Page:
The negative comments could equally apply to mobile phones (I just want to make calls), yet without doubt, downloadable applications from 3rd party sources are a key to the success of the iPhone.

So third party lens makers could supply correction modules. Maybe someone could write an app to turn the Canon direct print button into mirror lock up :).

Perhaps you could buy modules from Adobe, Capture One et al which would read and manage the data from the sensor so that camera and post-processing software were perfectly matched.

Looking at it the other way round, this is also a way to achieve a minimalist camera - make video, picture styles etc. separate apps, and you get a camera with everything you need and nothing that you don't use.



The idea sounds good, as sounds Linux.

Yet I remain skeptical; for a camera to actually work in the hands of John Smith, just like for a computer to work in the hands of John Smith, I guess you need a stronger focus than is usually found in open initiatives.

But that's just me, and I wish them the best luck for this project.

As expiring_frog points out, it's a research platform, not a consumer product. If nothing else it should be clear once you look at the specs and the price.

With that said, as a sometime programmer and open source user I would have a blast if I could add and edit code to my DSLR in a supported manner. For an easy example, you could add a real interval timer for all kinds of stop-motion or multiple exposure effects.

But beyond that, realize that you'd have access to all kinds of interesting data. You can read and write to various ports, so you could implement sound-triggered strobe firing for catching fast events, for instance. And you'd have access to rough distance estimation from all focus points via the focus subsystem, and perhaps also relative orientation of the camera from the anti-shake gyros. Combine with live-view processing and you could create a function to, say, shoot an image as soon as something small is moving within an area of the image - catch insects or birds in flight, or a runner crossing the finish line, with the winning runner in focus no matter what lane.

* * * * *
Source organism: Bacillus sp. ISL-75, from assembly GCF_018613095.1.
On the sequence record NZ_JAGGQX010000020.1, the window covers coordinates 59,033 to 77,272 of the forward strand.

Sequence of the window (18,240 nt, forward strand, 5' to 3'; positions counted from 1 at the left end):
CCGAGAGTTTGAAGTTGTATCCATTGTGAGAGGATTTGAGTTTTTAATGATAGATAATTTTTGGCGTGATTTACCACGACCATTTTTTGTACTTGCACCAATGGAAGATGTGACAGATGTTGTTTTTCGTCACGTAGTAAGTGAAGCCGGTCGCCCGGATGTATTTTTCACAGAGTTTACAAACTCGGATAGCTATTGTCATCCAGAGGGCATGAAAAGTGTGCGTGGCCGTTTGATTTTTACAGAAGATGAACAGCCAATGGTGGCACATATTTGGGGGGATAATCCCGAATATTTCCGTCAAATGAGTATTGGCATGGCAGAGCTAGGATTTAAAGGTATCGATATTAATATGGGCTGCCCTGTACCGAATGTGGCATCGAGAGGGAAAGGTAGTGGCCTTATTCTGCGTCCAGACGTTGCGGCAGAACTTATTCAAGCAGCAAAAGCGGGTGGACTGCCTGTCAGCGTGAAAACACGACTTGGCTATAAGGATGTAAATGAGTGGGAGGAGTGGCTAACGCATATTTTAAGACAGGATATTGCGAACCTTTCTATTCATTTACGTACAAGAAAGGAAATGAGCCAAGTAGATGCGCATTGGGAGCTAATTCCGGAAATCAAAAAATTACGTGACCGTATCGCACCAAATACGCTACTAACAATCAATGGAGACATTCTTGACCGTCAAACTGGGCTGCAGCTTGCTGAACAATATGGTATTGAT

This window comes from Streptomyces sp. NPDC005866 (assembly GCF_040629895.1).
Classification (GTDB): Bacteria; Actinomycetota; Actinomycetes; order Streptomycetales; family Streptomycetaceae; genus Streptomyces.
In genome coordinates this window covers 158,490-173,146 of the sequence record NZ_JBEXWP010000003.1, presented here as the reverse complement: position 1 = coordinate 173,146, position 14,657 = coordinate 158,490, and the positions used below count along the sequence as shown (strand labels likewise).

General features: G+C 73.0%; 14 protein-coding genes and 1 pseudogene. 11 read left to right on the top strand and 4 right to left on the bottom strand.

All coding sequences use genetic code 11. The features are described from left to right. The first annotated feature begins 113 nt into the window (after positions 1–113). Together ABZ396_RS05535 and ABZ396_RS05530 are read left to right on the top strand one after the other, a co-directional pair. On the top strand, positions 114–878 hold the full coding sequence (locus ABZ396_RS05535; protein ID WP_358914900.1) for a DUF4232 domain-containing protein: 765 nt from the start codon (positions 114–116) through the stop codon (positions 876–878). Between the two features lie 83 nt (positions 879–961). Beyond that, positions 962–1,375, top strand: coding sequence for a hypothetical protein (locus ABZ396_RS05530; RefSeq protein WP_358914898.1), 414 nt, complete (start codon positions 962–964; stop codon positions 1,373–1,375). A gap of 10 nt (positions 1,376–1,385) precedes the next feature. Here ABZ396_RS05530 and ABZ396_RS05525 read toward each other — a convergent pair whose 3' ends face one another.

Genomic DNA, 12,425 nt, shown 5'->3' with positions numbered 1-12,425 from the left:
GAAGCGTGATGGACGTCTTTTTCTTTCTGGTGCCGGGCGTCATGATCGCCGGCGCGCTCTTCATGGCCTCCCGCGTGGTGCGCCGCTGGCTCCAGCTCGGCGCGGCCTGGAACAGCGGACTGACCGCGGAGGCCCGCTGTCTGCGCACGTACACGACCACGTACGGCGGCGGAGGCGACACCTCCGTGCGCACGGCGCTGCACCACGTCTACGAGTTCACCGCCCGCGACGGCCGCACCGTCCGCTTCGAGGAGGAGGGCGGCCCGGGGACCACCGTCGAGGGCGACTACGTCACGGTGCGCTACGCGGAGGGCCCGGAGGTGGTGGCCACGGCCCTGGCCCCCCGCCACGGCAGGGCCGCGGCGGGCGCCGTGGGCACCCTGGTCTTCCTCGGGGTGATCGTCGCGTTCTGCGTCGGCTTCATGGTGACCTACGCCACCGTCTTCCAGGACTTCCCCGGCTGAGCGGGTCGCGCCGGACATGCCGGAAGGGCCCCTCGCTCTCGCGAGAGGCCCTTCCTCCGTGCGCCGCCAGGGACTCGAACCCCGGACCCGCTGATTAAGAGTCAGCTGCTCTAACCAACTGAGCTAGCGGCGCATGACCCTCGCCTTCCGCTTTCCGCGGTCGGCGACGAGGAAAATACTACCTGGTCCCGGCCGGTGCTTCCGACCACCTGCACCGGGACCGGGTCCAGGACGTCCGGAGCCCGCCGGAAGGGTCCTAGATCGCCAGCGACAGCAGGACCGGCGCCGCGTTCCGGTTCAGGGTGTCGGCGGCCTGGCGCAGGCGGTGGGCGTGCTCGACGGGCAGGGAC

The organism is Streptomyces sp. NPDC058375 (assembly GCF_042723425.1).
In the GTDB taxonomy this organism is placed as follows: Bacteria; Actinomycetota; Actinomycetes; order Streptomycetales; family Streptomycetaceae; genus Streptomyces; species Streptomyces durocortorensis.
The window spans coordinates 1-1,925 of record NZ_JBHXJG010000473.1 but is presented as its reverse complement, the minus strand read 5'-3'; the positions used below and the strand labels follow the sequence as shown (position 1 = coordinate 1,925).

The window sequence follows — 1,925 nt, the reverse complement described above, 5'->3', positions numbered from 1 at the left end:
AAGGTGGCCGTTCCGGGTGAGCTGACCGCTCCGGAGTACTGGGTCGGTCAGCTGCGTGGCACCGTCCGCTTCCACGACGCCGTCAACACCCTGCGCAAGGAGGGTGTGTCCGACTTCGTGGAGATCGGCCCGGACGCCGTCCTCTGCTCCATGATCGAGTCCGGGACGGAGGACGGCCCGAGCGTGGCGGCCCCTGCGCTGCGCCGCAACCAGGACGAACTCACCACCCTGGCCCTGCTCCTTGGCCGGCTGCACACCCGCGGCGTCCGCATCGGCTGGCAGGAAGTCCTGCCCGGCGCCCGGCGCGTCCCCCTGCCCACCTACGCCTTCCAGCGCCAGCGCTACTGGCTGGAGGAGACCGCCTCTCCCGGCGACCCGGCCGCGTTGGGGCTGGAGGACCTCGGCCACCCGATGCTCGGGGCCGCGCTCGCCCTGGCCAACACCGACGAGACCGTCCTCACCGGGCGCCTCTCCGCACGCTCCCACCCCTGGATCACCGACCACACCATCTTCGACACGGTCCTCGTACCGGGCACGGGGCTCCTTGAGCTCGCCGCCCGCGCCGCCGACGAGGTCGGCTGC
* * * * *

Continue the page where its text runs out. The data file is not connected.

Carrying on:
Frankly, I'd probably have as much fun programming my camera as using it.

I wrote software for 25 years in my previous life, and I never bought into the open-source movement. I may not have read or understood enough about it, but it always sounded more like religion to me than anything else. I never thought of writing programs as anything other than the 21st century equivalent of blacksmiths and machinists.

I have always thought that the people of my father's generation, machine-press and lathe operators and the like, watched me work till midnight writing code WHILE NOT BEING PAID OVERTIME and simply shook their heads at how stupid I could be.

Sorry for the rant.

My main complaint with ALL the home computers I have ever owned is that they WEREN'T appliances. I don't want a work-in-progress on my desktop when all I want to do is look at web sites and send email, so I certainly don't want an infinitely modifiable camera, refrigerator, or anything else. Aside from that, when the thing breaks, who fixes it? And besides that, how many photographers want to spend their days learning how to write software? Most people can't figure out how to use all the bloated features in MS Word.